Peter von Simson
CEO, New Bedford Management
Err on the Side of Fairness
Setting the Scene
New Bedford Management was hired as the managing agent for a Riverdale co-op about two and a half years ago. At that time, a new co-op board had just taken over from a board that had been in place for a decade. New owners were raising questions about two issues: arrears and sublet policy. We reviewed the co-op’s arrears situation. It was terrible. The recently deposed president owed most of the money, a large figure. As to the sublets: over the years, the sublet policy fees had been applied unevenly. Some were charged and some were not. We recommended that the board set up rules in both areas that would apply to everyone equally.
Following the Action
The new rules stated that whenever a shareholder is in arrears for at least 60 days, New Bedford Management will alert the co-op’s attorney, and he will take the necessary legal steps to collect the “past due” amounts. The board had to give up some control – formerly, it determined when to go after a deadbeat (which is why the former board president could rack up such a large bill) – but in the next two or three months, we were able to bring the arrears almost down to zero.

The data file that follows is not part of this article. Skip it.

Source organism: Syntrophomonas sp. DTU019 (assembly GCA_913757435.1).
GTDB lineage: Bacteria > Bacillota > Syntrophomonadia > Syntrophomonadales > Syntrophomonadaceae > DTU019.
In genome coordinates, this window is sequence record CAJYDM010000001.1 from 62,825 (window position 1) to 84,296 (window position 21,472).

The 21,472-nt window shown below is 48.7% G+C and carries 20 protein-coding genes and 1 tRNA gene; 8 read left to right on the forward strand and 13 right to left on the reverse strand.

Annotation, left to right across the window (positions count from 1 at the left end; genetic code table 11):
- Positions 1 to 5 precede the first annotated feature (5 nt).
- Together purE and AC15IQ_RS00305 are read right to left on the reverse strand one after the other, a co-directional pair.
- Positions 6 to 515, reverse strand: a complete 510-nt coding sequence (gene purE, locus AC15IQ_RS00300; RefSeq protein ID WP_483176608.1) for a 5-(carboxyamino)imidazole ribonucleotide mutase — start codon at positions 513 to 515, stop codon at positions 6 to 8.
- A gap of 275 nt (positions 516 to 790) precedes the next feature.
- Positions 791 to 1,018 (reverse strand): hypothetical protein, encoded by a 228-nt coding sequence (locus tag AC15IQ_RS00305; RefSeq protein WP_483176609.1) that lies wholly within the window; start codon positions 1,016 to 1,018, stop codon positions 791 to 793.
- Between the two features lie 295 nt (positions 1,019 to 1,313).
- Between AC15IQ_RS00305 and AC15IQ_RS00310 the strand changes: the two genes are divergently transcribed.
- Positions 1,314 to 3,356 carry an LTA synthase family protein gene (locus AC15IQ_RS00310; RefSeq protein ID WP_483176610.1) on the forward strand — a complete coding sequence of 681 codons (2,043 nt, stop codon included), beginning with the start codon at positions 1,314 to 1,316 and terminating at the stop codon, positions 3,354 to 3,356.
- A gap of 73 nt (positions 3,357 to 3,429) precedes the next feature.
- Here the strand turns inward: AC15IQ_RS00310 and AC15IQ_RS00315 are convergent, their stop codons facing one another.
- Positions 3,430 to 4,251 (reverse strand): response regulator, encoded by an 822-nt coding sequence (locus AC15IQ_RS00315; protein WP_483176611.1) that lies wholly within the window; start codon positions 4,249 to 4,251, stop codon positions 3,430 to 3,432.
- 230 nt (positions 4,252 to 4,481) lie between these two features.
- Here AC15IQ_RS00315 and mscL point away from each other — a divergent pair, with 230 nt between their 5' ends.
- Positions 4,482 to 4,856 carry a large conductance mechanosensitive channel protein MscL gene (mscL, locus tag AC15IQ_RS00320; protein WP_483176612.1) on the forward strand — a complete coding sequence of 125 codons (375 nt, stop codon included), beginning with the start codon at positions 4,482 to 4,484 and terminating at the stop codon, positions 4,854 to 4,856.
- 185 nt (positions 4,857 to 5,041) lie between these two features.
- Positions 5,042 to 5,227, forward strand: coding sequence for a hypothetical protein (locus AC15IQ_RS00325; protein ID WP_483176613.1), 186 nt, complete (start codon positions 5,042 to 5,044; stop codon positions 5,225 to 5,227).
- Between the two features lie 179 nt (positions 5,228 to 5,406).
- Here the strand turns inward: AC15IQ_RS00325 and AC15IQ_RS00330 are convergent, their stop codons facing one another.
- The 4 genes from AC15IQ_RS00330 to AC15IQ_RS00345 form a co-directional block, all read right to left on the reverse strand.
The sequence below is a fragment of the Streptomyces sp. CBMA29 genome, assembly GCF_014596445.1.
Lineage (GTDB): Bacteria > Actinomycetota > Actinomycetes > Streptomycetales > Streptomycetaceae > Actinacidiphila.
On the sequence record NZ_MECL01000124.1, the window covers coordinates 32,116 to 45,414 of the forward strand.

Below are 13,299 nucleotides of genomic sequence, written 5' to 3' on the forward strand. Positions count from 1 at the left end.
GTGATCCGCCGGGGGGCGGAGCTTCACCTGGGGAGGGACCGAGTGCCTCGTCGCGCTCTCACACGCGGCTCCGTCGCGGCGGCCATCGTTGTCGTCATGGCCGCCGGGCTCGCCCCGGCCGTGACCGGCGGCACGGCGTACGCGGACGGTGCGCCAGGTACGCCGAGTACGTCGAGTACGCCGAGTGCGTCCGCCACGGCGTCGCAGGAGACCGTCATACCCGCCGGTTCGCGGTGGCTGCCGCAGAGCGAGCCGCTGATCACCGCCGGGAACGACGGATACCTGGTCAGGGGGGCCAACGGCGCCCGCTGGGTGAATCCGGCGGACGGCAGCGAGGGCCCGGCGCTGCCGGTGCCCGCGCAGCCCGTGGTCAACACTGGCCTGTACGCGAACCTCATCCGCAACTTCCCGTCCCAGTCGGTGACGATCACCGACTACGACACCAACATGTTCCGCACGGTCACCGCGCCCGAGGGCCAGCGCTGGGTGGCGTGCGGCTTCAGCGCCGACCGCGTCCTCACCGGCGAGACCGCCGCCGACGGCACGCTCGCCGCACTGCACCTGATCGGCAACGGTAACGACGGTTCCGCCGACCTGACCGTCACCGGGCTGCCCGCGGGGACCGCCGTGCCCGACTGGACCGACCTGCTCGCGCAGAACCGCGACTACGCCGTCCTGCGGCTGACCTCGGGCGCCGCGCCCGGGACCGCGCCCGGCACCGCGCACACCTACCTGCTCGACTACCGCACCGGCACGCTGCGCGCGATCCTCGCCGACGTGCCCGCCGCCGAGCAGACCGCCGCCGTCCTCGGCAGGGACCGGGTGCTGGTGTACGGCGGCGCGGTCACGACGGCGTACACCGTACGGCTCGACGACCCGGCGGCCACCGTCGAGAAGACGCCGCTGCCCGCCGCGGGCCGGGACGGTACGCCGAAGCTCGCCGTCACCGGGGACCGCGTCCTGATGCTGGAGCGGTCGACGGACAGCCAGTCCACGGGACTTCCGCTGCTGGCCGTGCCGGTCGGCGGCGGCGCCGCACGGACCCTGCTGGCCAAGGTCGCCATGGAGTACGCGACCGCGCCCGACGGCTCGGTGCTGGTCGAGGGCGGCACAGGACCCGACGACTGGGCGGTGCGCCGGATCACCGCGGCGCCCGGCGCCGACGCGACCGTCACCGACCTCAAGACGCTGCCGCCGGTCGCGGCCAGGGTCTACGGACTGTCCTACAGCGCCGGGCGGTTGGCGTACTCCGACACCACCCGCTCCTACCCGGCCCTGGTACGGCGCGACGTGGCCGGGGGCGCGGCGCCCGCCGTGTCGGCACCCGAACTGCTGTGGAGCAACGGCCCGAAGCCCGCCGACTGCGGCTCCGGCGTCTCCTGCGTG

On the subletting front, we made a list of everyone who was subleasing. We discovered that out of all the shareholders in the co-op no one except for the current president was paying the sublet fees. That wasn’t fair, and the president initially asked for a credit for the last year of sublet fees that he had paid – if no one else paid, why should he? – but he later reconsidered, saying, “I don’t want any credit. I want all the rules to be applied evenly. I really want people to see that I did the right thing for the building.”
The word got around that the board president had acted to the benefit of the co-op and at his own expense. The shareholders were impressed. All the back sublet fees were paid.
Doing It Right
The problem here was that the board was setting aside the co-op’s rules to either benefit or essentially punish certain individuals on the board. That was wrong. In the final analysis, if the board errs anywhere, it should err on the side of transparency and fairness.